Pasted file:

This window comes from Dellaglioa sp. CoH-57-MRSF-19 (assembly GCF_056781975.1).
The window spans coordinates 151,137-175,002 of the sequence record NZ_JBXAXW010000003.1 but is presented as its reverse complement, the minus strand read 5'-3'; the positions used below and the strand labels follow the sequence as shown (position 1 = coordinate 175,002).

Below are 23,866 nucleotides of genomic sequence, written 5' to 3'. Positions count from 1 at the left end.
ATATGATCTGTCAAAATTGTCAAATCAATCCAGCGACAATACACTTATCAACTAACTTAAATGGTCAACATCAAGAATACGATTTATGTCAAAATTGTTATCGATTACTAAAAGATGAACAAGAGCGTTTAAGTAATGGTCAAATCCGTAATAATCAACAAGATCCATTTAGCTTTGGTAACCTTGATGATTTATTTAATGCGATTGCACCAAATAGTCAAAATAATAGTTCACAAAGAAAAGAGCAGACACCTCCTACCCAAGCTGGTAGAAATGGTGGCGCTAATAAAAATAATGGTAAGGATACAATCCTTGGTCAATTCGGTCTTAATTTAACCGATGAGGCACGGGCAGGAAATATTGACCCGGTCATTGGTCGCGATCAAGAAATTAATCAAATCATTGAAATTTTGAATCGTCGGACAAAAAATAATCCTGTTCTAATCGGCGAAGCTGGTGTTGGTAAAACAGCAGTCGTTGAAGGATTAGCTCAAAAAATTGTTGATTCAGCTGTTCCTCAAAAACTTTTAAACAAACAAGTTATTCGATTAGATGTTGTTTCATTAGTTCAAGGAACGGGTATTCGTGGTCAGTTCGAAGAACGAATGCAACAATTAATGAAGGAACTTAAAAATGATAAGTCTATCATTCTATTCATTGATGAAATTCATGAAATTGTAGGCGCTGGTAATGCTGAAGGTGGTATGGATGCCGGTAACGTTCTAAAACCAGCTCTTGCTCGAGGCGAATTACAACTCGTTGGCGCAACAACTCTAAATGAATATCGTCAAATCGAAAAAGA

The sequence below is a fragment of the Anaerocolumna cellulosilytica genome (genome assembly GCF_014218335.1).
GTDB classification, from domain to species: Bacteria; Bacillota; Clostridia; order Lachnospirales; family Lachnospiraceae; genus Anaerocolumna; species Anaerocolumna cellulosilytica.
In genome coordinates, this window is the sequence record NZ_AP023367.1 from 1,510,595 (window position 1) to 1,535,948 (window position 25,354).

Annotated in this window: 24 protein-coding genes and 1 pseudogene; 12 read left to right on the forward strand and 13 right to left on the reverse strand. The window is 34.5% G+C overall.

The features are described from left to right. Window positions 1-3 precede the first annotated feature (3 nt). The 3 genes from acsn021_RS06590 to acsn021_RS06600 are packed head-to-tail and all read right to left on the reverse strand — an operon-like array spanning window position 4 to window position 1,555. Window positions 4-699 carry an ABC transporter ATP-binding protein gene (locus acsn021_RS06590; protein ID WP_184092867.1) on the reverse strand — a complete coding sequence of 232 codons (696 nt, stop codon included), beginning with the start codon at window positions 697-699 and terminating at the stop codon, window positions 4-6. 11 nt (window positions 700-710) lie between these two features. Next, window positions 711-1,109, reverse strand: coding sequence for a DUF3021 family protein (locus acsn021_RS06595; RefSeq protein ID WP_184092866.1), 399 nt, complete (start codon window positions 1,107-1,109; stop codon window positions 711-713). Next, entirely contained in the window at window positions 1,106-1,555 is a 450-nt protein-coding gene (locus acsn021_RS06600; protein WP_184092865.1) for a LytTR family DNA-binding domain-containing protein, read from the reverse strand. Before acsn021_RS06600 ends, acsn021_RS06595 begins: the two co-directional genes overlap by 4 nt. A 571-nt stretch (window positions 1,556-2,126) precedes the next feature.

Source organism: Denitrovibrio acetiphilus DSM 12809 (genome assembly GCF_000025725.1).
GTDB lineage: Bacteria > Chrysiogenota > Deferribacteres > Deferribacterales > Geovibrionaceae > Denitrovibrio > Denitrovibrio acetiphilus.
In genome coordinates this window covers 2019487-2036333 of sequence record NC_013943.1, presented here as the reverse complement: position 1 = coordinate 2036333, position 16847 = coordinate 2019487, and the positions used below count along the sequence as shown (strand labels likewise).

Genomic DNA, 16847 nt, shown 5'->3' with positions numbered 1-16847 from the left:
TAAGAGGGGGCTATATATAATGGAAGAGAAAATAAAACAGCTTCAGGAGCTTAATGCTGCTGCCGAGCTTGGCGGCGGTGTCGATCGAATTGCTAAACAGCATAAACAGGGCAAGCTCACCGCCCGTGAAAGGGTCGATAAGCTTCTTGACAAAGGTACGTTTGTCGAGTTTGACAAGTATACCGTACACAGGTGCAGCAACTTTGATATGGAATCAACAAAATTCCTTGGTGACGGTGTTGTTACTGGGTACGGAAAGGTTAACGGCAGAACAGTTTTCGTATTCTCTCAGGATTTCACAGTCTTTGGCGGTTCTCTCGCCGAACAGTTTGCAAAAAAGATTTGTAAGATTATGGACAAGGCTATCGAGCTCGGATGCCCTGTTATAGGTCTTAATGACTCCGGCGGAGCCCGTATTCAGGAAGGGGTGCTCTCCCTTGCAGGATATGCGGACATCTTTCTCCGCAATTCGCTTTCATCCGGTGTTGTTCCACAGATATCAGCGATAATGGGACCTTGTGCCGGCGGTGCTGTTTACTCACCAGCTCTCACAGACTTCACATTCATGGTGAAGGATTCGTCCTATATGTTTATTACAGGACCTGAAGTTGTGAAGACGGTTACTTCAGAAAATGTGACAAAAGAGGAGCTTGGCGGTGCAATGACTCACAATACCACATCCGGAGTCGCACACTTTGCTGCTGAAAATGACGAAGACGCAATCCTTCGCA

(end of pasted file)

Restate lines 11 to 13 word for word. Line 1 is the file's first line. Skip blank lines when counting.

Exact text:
GTDB lineage: Bacteria > Chrysiogenota > Deferribacteres > Deferribacterales > Geovibrionaceae > Denitrovibrio > Denitrovibrio acetiphilus.
In genome coordinates this window covers 2019487-2036333 of sequence record NC_013943.1, presented here as the reverse complement: position 1 = coordinate 2036333, position 16847 = coordinate 2019487, and the positions used below count along the sequence as shown (strand labels likewise).

Genomic DNA, 16847 nt, shown 5'->3' with positions numbered 1-16847 from the left: